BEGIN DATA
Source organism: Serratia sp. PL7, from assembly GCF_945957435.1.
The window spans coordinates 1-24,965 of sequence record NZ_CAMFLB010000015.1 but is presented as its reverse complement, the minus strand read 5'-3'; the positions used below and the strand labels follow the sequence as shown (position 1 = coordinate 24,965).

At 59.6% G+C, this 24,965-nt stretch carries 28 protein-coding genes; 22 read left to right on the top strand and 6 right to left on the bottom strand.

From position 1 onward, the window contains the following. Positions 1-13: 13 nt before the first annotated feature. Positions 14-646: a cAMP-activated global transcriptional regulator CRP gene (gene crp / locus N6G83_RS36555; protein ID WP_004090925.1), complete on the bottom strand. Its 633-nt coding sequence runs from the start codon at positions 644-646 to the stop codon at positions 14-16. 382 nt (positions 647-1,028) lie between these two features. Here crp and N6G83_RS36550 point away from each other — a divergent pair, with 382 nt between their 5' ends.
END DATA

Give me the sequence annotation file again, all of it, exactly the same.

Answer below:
Source organism: Serratia sp. PL7, from assembly GCF_945957435.1.
The window spans coordinates 1-24,965 of sequence record NZ_CAMFLB010000015.1 but is presented as its reverse complement, the minus strand read 5'-3'; the positions used below and the strand labels follow the sequence as shown (position 1 = coordinate 24,965).

At 59.6% G+C, this 24,965-nt stretch carries 28 protein-coding genes; 22 read left to right on the top strand and 6 right to left on the bottom strand.

From position 1 onward, the window contains the following. Positions 1-13: 13 nt before the first annotated feature. Positions 14-646: a cAMP-activated global transcriptional regulator CRP gene (gene crp / locus N6G83_RS36555; protein ID WP_004090925.1), complete on the bottom strand. Its 633-nt coding sequence runs from the start codon at positions 644-646 to the stop codon at positions 14-16. 382 nt (positions 647-1,028) lie between these two features. Here crp and N6G83_RS36550 point away from each other — a divergent pair, with 382 nt between their 5' ends.